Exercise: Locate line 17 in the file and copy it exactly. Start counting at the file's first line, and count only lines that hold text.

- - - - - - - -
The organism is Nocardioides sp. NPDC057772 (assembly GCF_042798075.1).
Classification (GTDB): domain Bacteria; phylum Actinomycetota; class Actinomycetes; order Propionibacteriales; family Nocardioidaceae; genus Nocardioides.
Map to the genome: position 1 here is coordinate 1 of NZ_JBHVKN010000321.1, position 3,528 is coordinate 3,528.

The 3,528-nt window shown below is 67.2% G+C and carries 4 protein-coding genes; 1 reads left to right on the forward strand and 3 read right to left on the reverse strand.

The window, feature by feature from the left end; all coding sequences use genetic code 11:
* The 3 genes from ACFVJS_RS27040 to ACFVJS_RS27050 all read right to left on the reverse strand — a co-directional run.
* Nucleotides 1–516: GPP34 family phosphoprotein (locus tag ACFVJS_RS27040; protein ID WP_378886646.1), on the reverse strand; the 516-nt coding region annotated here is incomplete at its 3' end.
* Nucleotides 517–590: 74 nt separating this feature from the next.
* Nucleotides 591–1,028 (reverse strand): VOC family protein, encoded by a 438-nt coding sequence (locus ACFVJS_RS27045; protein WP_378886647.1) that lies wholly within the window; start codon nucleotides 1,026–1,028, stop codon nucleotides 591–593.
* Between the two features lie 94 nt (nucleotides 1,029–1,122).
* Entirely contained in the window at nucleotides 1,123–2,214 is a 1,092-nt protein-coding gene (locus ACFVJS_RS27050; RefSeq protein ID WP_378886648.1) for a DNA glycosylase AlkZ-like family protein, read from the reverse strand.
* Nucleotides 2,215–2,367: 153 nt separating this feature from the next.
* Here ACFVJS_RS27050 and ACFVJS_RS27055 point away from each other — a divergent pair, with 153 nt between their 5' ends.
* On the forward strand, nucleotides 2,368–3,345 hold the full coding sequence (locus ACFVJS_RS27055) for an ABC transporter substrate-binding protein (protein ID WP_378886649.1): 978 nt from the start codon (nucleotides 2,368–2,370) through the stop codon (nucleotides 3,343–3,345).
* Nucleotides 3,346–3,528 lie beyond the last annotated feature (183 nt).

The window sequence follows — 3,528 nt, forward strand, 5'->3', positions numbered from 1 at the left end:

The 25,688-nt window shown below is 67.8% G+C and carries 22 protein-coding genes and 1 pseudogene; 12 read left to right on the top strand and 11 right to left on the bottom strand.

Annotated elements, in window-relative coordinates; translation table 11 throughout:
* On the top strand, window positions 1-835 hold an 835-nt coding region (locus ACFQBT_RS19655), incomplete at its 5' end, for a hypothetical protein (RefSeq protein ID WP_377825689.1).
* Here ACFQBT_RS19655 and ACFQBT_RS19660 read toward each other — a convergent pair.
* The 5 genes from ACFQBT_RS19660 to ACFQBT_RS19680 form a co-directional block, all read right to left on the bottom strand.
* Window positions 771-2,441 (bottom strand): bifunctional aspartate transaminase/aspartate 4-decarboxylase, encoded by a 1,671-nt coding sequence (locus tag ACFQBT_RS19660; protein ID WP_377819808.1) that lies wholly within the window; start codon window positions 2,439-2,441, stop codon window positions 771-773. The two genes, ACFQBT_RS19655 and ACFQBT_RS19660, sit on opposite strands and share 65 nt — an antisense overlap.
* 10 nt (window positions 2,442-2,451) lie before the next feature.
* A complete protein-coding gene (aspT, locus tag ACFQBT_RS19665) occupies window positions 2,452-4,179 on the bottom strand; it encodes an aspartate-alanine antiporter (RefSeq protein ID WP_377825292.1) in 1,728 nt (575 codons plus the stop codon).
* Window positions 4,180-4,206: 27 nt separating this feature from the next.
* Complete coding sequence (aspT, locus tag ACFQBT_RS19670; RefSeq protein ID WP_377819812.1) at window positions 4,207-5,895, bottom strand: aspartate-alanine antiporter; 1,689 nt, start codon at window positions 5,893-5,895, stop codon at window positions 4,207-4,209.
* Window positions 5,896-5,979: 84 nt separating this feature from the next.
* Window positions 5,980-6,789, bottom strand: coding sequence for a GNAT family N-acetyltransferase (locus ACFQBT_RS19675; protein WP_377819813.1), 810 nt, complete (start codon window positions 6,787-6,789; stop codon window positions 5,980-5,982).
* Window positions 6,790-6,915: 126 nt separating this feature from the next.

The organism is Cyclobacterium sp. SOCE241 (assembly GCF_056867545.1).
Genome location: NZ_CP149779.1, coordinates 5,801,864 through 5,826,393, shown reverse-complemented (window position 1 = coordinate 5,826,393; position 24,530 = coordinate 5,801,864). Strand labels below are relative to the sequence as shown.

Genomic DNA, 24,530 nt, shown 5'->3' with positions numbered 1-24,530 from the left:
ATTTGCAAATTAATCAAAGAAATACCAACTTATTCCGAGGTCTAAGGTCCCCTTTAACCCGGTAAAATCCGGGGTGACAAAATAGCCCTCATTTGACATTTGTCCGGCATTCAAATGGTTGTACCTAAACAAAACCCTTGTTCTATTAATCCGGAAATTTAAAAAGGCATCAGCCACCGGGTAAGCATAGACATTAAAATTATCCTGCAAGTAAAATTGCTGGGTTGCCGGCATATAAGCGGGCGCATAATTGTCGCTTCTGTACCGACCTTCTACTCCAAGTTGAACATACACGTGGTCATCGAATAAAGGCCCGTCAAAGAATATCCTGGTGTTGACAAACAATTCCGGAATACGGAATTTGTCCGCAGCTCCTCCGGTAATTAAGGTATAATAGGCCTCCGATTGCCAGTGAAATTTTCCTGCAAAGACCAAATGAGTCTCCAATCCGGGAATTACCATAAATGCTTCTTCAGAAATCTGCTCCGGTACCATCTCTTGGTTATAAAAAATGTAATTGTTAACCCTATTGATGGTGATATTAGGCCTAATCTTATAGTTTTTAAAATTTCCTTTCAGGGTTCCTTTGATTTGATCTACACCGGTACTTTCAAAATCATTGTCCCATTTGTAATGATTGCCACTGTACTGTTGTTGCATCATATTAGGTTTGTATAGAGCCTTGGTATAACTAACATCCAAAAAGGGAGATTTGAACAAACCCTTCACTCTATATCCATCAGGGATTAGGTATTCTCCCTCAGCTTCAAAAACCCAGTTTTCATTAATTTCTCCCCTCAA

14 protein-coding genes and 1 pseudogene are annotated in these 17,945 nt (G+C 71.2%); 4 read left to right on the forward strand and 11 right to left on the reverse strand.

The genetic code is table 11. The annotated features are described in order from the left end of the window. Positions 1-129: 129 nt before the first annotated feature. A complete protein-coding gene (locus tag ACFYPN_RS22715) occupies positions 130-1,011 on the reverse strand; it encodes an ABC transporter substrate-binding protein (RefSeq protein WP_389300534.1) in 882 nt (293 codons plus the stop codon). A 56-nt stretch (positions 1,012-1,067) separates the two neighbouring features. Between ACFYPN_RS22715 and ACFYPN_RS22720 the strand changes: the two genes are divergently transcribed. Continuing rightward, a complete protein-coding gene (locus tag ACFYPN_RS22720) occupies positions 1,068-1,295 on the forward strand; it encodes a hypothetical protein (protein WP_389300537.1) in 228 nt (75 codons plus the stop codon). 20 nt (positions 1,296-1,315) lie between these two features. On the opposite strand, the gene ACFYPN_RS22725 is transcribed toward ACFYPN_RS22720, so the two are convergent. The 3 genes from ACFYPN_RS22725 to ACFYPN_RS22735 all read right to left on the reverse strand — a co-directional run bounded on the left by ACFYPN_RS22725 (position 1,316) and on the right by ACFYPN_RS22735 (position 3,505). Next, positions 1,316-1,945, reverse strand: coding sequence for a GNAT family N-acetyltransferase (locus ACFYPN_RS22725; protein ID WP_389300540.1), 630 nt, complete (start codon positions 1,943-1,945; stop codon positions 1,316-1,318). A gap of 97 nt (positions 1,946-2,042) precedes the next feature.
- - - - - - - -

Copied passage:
The 25,688-nt window shown below is 67.8% G+C and carries 22 protein-coding genes and 1 pseudogene; 12 read left to right on the top strand and 11 right to left on the bottom strand.